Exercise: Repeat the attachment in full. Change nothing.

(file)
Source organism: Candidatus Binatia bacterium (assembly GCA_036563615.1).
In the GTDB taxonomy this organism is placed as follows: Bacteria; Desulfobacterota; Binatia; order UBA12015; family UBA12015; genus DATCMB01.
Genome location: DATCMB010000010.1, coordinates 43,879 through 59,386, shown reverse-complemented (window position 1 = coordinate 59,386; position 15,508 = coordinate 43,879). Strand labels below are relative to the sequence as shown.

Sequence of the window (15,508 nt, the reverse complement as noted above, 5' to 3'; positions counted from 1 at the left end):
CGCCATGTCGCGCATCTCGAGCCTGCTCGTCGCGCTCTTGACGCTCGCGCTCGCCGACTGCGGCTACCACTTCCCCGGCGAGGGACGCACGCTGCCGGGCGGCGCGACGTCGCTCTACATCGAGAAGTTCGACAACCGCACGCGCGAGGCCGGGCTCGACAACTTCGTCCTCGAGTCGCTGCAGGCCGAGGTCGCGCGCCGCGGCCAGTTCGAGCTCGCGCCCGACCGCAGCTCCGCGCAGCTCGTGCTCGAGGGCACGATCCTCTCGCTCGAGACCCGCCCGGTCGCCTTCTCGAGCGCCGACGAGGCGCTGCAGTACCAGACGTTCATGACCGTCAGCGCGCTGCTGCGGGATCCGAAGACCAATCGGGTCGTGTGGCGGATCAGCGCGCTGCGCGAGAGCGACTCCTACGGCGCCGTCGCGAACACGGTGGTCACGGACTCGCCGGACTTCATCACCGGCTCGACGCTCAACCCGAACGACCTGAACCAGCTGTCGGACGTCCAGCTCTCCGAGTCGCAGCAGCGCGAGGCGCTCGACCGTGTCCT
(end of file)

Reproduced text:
Source organism: Candidatus Binatia bacterium (assembly GCA_036563615.1).
In the GTDB taxonomy this organism is placed as follows: Bacteria; Desulfobacterota; Binatia; order UBA12015; family UBA12015; genus DATCMB01.
Genome location: DATCMB010000010.1, coordinates 43,879 through 59,386, shown reverse-complemented (window position 1 = coordinate 59,386; position 15,508 = coordinate 43,879). Strand labels below are relative to the sequence as shown.

Sequence of the window (15,508 nt, the reverse complement as noted above, 5' to 3'; positions counted from 1 at the left end):
CGCCATGTCGCGCATCTCGAGCCTGCTCGTCGCGCTCTTGACGCTCGCGCTCGCCGACTGCGGCTACCACTTCCCCGGCGAGGGACGCACGCTGCCGGGCGGCGCGACGTCGCTCTACATCGAGAAGTTCGACAACCGCACGCGCGAGGCCGGGCTCGACAACTTCGTCCTCGAGTCGCTGCAGGCCGAGGTCGCGCGCCGCGGCCAGTTCGAGCTCGCGCCCGACCGCAGCTCCGCGCAGCTCGTGCTCGAGGGCACGATCCTCTCGCTCGAGACCCGCCCGGTCGCCTTCTCGAGCGCCGACGAGGCGCTGCAGTACCAGACGTTCATGACCGTCAGCGCGCTGCTGCGGGATCCGAAGACCAATCGGGTCGTGTGGCGGATCAGCGCGCTGCGCGAGAGCGACTCCTACGGCGCCGTCGCGAACACGGTGGTCACGGACTCGCCGGACTTCATCACCGGCTCGACGCTCAACCCGAACGACCTGAACCAGCTGTCGGACGTCCAGCTCTCCGAGTCGCAGCAGCGCGAGGCGCTCGACCGTGTCCT